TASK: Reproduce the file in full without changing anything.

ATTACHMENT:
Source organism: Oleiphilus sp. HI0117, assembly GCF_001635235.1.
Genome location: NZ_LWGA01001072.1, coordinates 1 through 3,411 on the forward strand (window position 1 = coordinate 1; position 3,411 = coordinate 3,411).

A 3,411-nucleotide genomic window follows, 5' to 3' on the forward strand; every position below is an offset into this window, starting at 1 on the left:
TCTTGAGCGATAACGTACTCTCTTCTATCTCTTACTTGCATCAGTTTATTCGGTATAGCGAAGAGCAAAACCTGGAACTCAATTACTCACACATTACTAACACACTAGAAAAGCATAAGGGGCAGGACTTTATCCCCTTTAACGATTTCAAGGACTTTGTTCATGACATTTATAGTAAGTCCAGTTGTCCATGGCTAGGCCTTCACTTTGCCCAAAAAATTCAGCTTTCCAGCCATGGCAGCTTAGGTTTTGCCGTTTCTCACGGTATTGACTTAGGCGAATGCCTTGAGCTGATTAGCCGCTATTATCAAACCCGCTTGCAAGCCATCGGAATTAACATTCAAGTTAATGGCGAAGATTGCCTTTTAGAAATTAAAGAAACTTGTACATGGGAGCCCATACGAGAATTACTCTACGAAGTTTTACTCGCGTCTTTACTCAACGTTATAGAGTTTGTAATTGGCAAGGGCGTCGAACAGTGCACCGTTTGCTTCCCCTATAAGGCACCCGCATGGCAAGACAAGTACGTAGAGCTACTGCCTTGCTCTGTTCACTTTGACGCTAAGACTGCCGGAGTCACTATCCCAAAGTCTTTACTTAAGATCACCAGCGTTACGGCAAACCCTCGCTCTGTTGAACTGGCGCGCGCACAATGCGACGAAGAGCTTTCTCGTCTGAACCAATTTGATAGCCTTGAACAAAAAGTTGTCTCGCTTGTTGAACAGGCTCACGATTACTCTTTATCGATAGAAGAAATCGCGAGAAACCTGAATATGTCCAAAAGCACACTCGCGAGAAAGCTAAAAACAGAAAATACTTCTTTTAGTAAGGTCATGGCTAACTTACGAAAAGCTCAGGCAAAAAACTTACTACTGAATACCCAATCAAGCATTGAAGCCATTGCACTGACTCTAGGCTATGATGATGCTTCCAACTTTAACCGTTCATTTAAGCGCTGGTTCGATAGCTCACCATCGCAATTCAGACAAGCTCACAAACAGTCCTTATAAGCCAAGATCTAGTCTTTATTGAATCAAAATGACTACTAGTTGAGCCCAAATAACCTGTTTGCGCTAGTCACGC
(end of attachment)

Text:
Source organism: Oleiphilus sp. HI0117, assembly GCF_001635235.1.
Genome location: NZ_LWGA01001072.1, coordinates 1 through 3,411 on the forward strand (window position 1 = coordinate 1; position 3,411 = coordinate 3,411).

A 3,411-nucleotide genomic window follows, 5' to 3' on the forward strand; every position below is an offset into this window, starting at 1 on the left:
TCTTGAGCGATAACGTACTCTCTTCTATCTCTTACTTGCATCAGTTTATTCGGTATAGCGAAGAGCAAAACCTGGAACTCAATTACTCACACATTACTAACACACTAGAAAAGCATAAGGGGCAGGACTTTATCCCCTTTAACGATTTCAAGGACTTTGTTCATGACATTTATAGTAAGTCCAGTTGTCCATGGCTAGGCCTTCACTTTGCCCAAAAAATTCAGCTTTCCAGCCATGGCAGCTTAGGTTTTGCCGTTTCTCACGGTATTGACTTAGGCGAATGCCTTGAGCTGATTAGCCGCTATTATCAAACCCGCTTGCAAGCCATCGGAATTAACATTCAAGTTAATGGCGAAGATTGCCTTTTAGAAATTAAAGAAACTTGTACATGGGAGCCCATACGAGAATTACTCTACGAAGTTTTACTCGCGTCTTTACTCAACGTTATAGAGTTTGTAATTGGCAAGGGCGTCGAACAGTGCACCGTTTGCTTCCCCTATAAGGCACCCGCATGGCAAGACAAGTACGTAGAGCTACTGCCTTGCTCTGTTCACTTTGACGCTAAGACTGCCGGAGTCACTATCCCAAAGTCTTTACTTAAGATCACCAGCGTTACGGCAAACCCTCGCTCTGTTGAACTGGCGCGCGCACAATGCGACGAAGAGCTTTCTCGTCTGAACCAATTTGATAGCCTTGAACAAAAAGTTGTCTCGCTTGTTGAACAGGCTCACGATTACTCTTTATCGATAGAAGAAATCGCGAGAAACCTGAATATGTCCAAAAGCACACTCGCGAGAAAGCTAAAAACAGAAAATACTTCTTTTAGTAAGGTCATGGCTAACTTACGAAAAGCTCAGGCAAAAAACTTACTACTGAATACCCAATCAAGCATTGAAGCCATTGCACTGACTCTAGGCTATGATGATGCTTCCAACTTTAACCGTTCATTTAAGCGCTGGTTCGATAGCTCACCATCGCAATTCAGACAAGCTCACAAACAGTCCTTATAAGCCAAGATCTAGTCTTTATTGAATCAAAATGACTACTAGTTGAGCCCAAATAACCTGTTTGCGCTAGTCACGC